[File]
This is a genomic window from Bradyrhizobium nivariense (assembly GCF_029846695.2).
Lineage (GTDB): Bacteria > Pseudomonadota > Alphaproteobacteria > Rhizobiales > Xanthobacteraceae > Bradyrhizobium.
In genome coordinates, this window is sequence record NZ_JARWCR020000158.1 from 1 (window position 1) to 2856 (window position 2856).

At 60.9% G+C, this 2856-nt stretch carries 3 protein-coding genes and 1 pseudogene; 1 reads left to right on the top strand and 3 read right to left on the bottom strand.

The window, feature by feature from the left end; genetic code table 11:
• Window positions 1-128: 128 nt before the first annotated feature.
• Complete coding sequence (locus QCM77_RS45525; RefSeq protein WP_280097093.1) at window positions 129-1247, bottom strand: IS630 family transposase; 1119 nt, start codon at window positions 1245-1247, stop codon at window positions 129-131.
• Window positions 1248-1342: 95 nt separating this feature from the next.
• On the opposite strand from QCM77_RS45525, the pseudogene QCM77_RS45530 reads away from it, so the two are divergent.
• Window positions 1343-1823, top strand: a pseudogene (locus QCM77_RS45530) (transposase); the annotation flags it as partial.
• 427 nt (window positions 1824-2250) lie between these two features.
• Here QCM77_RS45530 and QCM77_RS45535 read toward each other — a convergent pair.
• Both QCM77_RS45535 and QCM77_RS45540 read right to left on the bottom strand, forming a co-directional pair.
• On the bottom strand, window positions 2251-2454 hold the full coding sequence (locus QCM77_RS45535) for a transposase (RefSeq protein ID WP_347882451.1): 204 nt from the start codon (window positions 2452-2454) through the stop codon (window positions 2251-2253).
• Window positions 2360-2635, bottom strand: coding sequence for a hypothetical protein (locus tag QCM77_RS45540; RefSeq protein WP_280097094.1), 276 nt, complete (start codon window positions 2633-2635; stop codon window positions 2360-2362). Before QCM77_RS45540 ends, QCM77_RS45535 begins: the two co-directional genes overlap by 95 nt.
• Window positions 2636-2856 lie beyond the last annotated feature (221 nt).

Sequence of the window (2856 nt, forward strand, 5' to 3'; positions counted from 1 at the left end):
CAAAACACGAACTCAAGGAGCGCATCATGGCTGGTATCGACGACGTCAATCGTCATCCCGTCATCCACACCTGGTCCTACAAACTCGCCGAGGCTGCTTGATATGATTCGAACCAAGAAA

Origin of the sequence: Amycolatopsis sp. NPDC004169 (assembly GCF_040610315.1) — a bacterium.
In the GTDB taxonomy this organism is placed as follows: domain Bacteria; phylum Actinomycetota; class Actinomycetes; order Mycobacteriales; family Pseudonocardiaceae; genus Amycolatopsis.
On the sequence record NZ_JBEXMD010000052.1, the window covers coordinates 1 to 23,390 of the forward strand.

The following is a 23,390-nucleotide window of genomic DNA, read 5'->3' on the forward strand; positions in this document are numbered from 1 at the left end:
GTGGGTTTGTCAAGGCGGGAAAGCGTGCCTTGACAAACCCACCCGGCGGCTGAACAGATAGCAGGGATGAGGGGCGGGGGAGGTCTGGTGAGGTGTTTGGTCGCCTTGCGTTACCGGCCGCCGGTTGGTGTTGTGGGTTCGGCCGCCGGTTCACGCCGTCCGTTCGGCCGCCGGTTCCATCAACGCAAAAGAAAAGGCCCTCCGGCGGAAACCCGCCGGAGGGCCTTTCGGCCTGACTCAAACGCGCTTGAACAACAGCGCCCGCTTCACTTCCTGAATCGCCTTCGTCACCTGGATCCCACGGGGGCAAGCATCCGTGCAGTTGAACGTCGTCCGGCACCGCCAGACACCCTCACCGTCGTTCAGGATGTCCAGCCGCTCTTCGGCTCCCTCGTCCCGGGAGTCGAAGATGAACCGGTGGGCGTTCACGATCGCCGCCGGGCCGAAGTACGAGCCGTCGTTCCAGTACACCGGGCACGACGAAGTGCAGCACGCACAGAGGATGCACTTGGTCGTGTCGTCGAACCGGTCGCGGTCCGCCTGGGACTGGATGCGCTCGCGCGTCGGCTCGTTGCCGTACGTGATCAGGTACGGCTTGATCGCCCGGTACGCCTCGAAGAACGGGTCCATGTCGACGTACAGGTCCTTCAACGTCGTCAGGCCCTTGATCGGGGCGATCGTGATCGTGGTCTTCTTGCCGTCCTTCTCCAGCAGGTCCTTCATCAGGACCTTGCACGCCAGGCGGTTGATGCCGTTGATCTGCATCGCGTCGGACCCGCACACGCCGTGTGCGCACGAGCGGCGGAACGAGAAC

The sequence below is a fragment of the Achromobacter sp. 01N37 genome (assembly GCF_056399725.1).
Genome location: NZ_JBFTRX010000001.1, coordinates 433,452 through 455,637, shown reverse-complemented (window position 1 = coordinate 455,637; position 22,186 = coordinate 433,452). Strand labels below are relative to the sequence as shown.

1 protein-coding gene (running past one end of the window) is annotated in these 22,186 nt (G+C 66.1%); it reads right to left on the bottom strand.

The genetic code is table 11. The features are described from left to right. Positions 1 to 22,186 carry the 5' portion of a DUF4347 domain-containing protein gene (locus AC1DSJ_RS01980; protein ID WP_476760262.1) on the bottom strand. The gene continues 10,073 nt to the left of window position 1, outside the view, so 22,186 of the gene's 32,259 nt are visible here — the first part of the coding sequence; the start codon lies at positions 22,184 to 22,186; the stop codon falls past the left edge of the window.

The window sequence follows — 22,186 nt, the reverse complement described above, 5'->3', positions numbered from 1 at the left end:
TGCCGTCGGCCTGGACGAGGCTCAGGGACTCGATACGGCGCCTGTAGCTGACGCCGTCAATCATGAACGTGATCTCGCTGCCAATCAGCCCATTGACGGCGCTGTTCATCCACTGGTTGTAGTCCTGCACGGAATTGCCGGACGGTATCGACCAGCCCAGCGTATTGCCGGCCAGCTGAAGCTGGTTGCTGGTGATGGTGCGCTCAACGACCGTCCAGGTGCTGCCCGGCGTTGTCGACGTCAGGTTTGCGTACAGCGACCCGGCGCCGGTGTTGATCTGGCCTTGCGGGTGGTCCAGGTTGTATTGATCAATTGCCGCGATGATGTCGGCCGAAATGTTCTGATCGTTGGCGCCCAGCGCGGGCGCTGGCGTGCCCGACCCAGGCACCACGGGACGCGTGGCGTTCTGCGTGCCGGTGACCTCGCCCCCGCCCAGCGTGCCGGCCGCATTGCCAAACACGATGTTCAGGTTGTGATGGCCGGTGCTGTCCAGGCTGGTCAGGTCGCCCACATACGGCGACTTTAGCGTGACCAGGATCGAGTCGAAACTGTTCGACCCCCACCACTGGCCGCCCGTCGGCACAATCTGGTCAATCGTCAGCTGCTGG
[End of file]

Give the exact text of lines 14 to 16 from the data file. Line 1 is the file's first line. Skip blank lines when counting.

• On the bottom strand, window positions 2251-2454 hold the full coding sequence (locus QCM77_RS45535) for a transposase (RefSeq protein ID WP_347882451.1): 204 nt from the start codon (window positions 2452-2454) through the stop codon (window positions 2251-2253).
• Window positions 2360-2635, bottom strand: coding sequence for a hypothetical protein (locus tag QCM77_RS45540; RefSeq protein WP_280097094.1), 276 nt, complete (start codon window positions 2633-2635; stop codon window positions 2360-2362). Before QCM77_RS45540 ends, QCM77_RS45535 begins: the two co-directional genes overlap by 95 nt.
• Window positions 2636-2856 lie beyond the last annotated feature (221 nt).